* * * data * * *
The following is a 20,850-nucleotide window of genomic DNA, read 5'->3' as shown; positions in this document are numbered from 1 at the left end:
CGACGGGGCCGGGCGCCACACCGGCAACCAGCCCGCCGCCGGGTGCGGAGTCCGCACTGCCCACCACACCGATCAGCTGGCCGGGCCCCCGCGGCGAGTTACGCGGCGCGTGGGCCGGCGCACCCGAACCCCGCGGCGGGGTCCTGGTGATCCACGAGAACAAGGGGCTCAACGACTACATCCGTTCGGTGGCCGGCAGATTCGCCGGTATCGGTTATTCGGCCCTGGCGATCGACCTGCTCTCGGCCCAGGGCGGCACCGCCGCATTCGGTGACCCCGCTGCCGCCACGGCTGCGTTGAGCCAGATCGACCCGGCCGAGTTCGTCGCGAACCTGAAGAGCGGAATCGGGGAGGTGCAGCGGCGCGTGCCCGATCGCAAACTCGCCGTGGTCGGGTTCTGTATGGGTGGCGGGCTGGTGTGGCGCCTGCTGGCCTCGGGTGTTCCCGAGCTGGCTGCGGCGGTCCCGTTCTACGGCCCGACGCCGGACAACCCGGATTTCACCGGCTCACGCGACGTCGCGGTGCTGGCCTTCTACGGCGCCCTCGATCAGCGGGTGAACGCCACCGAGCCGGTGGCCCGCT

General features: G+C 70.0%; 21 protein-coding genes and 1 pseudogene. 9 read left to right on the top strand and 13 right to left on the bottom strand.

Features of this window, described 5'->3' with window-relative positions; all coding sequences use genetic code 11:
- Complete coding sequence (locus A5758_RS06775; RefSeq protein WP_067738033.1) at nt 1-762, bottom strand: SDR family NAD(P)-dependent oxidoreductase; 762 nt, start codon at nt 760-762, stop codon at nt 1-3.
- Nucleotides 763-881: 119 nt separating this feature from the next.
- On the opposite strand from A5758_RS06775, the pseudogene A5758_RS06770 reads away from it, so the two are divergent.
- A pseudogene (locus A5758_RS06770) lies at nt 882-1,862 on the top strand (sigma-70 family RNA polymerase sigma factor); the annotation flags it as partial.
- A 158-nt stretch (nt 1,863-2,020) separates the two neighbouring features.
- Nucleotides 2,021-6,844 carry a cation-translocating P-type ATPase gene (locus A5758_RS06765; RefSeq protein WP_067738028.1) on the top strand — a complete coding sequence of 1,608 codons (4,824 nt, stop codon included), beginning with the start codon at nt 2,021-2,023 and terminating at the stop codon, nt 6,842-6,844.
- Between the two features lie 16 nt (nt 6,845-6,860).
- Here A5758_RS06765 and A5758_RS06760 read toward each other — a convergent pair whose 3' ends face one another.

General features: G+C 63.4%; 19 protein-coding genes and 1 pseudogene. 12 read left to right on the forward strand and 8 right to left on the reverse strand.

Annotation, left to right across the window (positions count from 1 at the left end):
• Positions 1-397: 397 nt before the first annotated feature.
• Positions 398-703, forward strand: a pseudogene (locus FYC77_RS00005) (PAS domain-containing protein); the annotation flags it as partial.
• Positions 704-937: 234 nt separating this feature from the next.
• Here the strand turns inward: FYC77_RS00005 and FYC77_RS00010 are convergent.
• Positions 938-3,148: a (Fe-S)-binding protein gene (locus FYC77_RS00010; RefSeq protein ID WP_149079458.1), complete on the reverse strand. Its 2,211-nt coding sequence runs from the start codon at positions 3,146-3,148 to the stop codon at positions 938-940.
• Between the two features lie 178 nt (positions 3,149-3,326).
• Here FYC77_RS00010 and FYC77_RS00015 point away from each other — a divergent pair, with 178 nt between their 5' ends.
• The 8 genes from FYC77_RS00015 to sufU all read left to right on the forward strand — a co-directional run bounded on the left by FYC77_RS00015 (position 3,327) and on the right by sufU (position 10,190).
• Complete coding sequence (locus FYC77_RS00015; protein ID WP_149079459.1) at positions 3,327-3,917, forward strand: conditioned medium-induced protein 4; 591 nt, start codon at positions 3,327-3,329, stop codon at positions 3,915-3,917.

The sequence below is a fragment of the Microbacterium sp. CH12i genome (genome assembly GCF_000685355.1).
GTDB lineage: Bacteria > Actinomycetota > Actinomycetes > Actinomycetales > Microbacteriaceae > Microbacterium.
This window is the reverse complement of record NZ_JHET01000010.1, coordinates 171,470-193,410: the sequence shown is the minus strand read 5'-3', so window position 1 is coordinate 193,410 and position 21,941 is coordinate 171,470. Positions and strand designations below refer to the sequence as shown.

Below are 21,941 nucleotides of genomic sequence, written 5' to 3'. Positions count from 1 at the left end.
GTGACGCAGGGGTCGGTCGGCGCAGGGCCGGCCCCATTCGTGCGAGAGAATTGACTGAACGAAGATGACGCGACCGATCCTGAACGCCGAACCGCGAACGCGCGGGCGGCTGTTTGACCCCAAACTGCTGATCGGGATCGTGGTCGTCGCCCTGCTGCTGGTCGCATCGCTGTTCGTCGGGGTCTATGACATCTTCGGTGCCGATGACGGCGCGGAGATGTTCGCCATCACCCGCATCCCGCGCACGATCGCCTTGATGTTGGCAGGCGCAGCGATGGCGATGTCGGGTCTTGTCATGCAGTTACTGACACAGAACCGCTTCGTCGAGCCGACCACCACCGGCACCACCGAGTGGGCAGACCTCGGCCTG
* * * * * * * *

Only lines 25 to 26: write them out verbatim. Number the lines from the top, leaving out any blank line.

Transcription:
GTDB lineage: Bacteria > Actinomycetota > Actinomycetes > Actinomycetales > Microbacteriaceae > Microbacterium.
This window is the reverse complement of record NZ_JHET01000010.1, coordinates 171,470-193,410: the sequence shown is the minus strand read 5'-3', so window position 1 is coordinate 193,410 and position 21,941 is coordinate 171,470. Positions and strand designations below refer to the sequence as shown.